With the advent of ever stricter data privacy and protection regulations – as well as stringent client requirements with regards to where their data resides – organisations have become finely attuned to the importance of storing data within specific geographic regions, lest they make a misstep that will put them out of compliance.

But this is where AI can potentially throw a spanner in the works. The data might be stored in a specific geographic region – but when an AI service is run against that data, where does that processing take place?

As new regulatory frameworks like the proposed EU AI Act come into play, it will become increasingly important for organisations to ferret out these types of hidden risks if they want to safely leverage AI – and asking a few key questions can help them safely navigate a path forward.

Storage over here, processing over there…

Sometimes – either for cost or operational efficiency reasons – vendors will have computer clusters in various locations around the globe that are in charge of running specific services on the data, whether that’s OCR, search indexing, or AI.

This approach can quickly lead to some potential data sovereignty pitfalls. Say that data is stored by the vendor in the EU, but their AI processing is handled by a cluster of servers in the United States.

Whenever someone wants to run AI on a document that is stored in the EU, the vendor will send it over to the United States, process it through the AI engine located there, and then send it back to the end user who’s doing the query.

This is all invisible to the customer, who is likely unaware that the data has moved and been processed in the United States. The vendor, meanwhile, can place a hand on the heart and swear that data is stored in the EU – even though it temporarily takes a brief journey across the pond anytime AI is run across it.

The lesson here? Customers need to make sure they’re asking their vendors the right questions.

Customers should always ask their vendor not only where data is stored, but where processing of that data takes place. Vendors who have placed not just storage servers but AI clusters across the globe – rather than in one specific geographic area – are best situated to ensure that data is both stored and processed in the same region, ensuring it doesn’t leave places it shouldn’t.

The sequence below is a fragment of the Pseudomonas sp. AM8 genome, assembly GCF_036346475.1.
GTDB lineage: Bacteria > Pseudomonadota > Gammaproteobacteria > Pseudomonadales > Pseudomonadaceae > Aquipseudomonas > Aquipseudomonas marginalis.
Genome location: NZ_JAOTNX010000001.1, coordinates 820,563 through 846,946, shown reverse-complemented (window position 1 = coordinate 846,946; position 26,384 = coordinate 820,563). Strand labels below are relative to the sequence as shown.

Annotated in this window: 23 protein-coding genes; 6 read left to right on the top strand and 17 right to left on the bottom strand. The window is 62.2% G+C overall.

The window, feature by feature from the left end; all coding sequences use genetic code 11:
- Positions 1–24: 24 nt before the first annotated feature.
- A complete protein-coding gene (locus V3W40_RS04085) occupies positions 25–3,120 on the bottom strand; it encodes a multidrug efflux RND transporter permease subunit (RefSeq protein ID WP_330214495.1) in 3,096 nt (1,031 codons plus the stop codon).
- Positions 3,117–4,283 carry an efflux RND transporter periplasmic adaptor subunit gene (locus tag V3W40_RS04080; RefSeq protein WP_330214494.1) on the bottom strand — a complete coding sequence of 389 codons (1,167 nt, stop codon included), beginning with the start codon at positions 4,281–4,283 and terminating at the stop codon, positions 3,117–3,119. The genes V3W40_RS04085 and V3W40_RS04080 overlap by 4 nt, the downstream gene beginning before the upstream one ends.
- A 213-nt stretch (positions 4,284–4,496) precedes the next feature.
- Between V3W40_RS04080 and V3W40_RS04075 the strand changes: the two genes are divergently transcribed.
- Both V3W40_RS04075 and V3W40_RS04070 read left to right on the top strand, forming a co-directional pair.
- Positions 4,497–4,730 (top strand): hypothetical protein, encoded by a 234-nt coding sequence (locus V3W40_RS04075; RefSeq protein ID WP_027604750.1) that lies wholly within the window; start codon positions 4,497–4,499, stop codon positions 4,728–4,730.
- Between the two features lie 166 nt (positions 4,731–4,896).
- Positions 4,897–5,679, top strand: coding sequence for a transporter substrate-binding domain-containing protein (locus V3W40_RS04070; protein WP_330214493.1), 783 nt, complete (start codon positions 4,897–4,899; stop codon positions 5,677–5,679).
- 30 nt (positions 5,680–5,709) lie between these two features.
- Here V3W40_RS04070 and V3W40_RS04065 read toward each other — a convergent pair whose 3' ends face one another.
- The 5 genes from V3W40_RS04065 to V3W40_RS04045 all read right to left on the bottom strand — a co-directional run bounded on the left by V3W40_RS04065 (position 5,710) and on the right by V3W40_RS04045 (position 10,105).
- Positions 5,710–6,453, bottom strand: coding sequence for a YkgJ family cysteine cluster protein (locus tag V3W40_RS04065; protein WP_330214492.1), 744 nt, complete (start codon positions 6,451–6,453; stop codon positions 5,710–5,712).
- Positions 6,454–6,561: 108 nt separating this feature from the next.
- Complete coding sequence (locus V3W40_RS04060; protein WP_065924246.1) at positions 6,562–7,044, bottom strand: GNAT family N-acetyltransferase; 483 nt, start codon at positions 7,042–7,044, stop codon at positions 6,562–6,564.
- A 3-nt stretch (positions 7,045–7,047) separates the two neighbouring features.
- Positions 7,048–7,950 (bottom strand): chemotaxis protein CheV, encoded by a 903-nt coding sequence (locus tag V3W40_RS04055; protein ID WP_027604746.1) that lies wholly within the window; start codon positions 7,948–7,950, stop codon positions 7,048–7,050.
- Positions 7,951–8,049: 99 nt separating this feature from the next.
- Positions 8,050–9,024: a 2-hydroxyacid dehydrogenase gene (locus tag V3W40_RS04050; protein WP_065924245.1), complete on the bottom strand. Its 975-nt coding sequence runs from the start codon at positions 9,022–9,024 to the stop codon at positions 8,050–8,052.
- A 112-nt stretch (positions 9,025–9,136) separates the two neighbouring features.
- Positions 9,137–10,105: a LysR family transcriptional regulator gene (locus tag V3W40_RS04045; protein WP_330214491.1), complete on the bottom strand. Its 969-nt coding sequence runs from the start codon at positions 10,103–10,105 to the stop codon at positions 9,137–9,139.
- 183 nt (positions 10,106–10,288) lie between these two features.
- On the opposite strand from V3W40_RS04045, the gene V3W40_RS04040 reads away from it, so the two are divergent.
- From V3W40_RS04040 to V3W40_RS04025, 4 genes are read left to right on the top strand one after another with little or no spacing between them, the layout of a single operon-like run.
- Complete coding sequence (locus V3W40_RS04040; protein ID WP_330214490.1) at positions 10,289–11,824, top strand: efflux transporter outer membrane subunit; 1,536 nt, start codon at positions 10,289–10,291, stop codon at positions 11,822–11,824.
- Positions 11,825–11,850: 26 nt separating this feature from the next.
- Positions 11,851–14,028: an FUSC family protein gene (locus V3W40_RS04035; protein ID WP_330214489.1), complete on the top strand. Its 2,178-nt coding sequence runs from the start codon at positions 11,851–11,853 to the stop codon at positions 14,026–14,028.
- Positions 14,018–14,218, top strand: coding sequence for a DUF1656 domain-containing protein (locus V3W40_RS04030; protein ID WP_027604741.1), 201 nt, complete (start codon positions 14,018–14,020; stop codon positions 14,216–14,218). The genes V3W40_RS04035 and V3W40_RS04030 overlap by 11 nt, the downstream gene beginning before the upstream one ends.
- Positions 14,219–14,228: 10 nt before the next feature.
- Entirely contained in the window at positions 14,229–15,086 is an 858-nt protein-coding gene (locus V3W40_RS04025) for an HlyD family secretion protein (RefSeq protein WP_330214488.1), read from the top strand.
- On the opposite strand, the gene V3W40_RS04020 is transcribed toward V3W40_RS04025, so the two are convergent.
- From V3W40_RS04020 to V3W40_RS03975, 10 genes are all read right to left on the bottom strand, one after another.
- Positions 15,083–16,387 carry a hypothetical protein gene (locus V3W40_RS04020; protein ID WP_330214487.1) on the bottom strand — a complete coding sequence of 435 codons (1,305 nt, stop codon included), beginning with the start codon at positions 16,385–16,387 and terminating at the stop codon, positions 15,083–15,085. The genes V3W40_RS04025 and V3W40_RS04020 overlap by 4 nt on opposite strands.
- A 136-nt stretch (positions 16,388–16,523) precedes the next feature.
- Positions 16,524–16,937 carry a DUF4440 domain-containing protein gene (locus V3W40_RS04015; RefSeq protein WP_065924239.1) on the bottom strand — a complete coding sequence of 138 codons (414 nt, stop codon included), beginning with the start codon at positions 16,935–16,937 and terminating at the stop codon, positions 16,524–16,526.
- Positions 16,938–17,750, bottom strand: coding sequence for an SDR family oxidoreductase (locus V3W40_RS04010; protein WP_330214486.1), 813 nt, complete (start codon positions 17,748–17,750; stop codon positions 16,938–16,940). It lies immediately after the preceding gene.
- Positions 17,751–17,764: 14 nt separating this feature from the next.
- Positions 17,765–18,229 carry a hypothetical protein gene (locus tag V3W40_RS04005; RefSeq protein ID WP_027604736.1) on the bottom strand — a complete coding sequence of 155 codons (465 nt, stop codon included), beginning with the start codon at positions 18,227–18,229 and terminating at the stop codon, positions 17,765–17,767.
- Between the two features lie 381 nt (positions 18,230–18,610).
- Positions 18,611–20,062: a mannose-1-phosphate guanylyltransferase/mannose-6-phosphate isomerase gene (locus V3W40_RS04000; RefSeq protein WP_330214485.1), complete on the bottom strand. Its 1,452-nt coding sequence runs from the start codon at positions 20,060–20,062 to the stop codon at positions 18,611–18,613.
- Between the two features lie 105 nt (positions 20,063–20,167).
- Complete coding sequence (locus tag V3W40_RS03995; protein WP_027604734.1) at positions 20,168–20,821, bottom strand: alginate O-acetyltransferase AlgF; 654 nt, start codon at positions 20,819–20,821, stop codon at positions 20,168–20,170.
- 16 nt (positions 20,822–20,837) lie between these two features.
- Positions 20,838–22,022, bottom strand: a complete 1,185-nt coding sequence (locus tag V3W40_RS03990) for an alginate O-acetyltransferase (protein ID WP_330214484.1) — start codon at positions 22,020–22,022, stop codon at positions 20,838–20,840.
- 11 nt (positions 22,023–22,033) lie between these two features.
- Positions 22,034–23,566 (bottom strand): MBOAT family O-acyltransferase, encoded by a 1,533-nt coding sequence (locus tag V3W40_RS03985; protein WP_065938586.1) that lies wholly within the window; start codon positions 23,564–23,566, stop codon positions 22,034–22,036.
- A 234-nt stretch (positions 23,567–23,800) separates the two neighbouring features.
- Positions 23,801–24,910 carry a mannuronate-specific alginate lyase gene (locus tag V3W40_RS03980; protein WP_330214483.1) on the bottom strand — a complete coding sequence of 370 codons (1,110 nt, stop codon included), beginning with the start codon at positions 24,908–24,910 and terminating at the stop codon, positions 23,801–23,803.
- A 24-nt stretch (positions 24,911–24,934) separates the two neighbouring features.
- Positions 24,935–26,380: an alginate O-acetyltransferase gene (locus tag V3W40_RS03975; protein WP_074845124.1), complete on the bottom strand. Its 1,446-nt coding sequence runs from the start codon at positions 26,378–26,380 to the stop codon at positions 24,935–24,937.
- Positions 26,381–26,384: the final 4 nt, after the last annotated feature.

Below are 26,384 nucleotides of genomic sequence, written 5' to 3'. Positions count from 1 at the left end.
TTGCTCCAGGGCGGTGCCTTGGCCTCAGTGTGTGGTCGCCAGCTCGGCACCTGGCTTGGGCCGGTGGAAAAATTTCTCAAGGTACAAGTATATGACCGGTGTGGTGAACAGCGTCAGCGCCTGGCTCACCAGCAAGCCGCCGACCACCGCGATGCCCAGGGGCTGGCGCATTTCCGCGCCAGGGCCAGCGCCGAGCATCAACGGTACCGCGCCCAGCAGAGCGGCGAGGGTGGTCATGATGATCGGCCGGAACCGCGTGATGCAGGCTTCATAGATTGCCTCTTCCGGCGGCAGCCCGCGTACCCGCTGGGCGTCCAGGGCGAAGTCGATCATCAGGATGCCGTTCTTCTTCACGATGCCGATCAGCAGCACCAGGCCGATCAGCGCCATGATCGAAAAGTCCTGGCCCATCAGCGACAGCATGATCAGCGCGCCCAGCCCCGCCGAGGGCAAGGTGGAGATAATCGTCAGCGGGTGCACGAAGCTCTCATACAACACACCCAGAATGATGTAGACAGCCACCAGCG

How many clouds, exactly?

As part of their due diligence, customers should also determine just how many cloud providers are being utilised to provide the overall AI service. Is it just one cloud provider? Or is it multiple cloud providers?

For example, maybe a vendor stores data on their private cloud, then hands it off to Large Cloud Vendor A, and then over to Large Cloud Vendor B for AI processing, before returning it to their private servers. That’s three different clouds that vendors are moving data across.

All three clouds may well be in the proper geographic region, but it becomes harder to pin down the location as more clouds get involved.

Additionally, increasing the number of cloud vendors increases the risk profile. The more companies in the supply chain, the greater the risk of something going wrong. All it takes is one weak link in the chain for a seemingly secure service to become compromised.

Customers should specifically ask any AI vendor they’re utilising how many vendors they are relying on to deliver the service. Knowing the full extent of the supply chain helps shine a light on the potential risk of that chain.

No prying eyes on sensitive files

Given the confidential information that so many of today’s organisations traffic in, one of the most essential things to clarify with their vendor is whether their data is being used to train the underlying large language model (LLM) that powers the AI service.

The answer should be an unqualified “no.” When the LLM is presented with a document and a question to ask of that document, the LLM should provide an answer and then forget both the document and the question. It should not be storing any of that information unless you have explicitly allowed it to.

Additionally, many of the large AI service providers have an “abuse monitoring” program that allows them to monitor the questions being asked of its AI engine, to ensure it isn’t being used in a harmful manner. It’s important for customers to ask whether their vendor is subject to that monitoring policy, or if they are exempt. At the end of the day, customers have a right to know who might be monitoring their traffic and the questions they ask of their AI, as that data trail provides a window into the sensitive content they’ve been entrusted with.

Steer clear of potential pitfalls

In the rush to embrace AI and make it part of their operations, there are critical areas that organisations can’t afford to overlook if they hope to steer clear of hidden risks. Fortunately, by homing in on the right questions during the due diligence phase, they can minimise potential risk around everything from data sovereignty to how many different clouds the data moves across, to who’s able to monitor the questions being asked of the AI. This careful approach empowers organisations to leverage AI confidently, ensuring better business outcomes while steering clear of any potential pitfalls.

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Paul Walker, as EMEA Technical Director for iManage, drives all manner of technical initiatives related to customer and partner organisations in the region. With over 20 years’ experience in the professional services sector, alongside a software development background, he advises clients on areas such as document management, knowledge management, e-disclosure and information governance.

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